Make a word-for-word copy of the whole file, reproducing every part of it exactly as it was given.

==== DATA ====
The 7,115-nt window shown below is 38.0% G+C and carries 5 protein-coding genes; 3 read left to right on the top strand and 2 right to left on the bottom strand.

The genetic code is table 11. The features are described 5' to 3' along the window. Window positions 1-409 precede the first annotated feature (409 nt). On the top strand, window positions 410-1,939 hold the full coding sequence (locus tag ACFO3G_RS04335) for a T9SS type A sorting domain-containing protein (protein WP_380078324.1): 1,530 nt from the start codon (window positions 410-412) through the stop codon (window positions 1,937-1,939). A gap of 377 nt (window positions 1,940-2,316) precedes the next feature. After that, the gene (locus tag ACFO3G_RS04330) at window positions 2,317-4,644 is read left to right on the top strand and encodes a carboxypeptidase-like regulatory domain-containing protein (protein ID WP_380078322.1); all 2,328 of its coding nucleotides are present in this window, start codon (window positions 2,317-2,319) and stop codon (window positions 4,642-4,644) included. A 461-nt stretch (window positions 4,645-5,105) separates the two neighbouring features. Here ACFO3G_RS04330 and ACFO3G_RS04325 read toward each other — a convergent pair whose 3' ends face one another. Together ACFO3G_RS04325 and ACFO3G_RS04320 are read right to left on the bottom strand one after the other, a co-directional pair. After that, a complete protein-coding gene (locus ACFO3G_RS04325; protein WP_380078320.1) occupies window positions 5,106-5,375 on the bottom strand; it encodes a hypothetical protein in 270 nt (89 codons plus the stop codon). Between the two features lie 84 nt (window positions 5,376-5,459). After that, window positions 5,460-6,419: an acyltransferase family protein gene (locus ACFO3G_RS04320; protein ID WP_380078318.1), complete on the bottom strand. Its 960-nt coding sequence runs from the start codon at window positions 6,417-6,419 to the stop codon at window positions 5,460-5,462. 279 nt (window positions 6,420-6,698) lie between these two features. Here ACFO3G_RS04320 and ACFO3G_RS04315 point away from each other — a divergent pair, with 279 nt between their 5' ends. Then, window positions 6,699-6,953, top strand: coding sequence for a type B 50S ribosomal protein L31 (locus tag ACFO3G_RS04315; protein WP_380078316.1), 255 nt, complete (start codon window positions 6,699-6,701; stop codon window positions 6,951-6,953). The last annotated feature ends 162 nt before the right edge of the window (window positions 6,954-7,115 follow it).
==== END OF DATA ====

The 7,115-nt window shown below is 38.0% G+C and carries 5 protein-coding genes; 3 read left to right on the top strand and 2 right to left on the bottom strand.

The genetic code is table 11. The features are described 5' to 3' along the window. Window positions 1-409 precede the first annotated feature (409 nt). On the top strand, window positions 410-1,939 hold the full coding sequence (locus tag ACFO3G_RS04335) for a T9SS type A sorting domain-containing protein (protein WP_380078324.1): 1,530 nt from the start codon (window positions 410-412) through the stop codon (window positions 1,937-1,939). A gap of 377 nt (window positions 1,940-2,316) precedes the next feature. After that, the gene (locus tag ACFO3G_RS04330) at window positions 2,317-4,644 is read left to right on the top strand and encodes a carboxypeptidase-like regulatory domain-containing protein (protein ID WP_380078322.1); all 2,328 of its coding nucleotides are present in this window, start codon (window positions 2,317-2,319) and stop codon (window positions 4,642-4,644) included. A 461-nt stretch (window positions 4,645-5,105) separates the two neighbouring features. Here ACFO3G_RS04330 and ACFO3G_RS04325 read toward each other — a convergent pair whose 3' ends face one another. Together ACFO3G_RS04325 and ACFO3G_RS04320 are read right to left on the bottom strand one after the other, a co-directional pair. After that, a complete protein-coding gene (locus ACFO3G_RS04325; protein WP_380078320.1) occupies window positions 5,106-5,375 on the bottom strand; it encodes a hypothetical protein in 270 nt (89 codons plus the stop codon). Between the two features lie 84 nt (window positions 5,376-5,459). After that, window positions 5,460-6,419: an acyltransferase family protein gene (locus ACFO3G_RS04320; protein ID WP_380078318.1), complete on the bottom strand. Its 960-nt coding sequence runs from the start codon at window positions 6,417-6,419 to the stop codon at window positions 5,460-5,462. 279 nt (window positions 6,420-6,698) lie between these two features. Here ACFO3G_RS04320 and ACFO3G_RS04315 point away from each other — a divergent pair, with 279 nt between their 5' ends. Then, window positions 6,699-6,953, top strand: coding sequence for a type B 50S ribosomal protein L31 (locus tag ACFO3G_RS04315; protein WP_380078316.1), 255 nt, complete (start codon window positions 6,699-6,701; stop codon window positions 6,951-6,953). The last annotated feature ends 162 nt before the right edge of the window (window positions 6,954-7,115 follow it).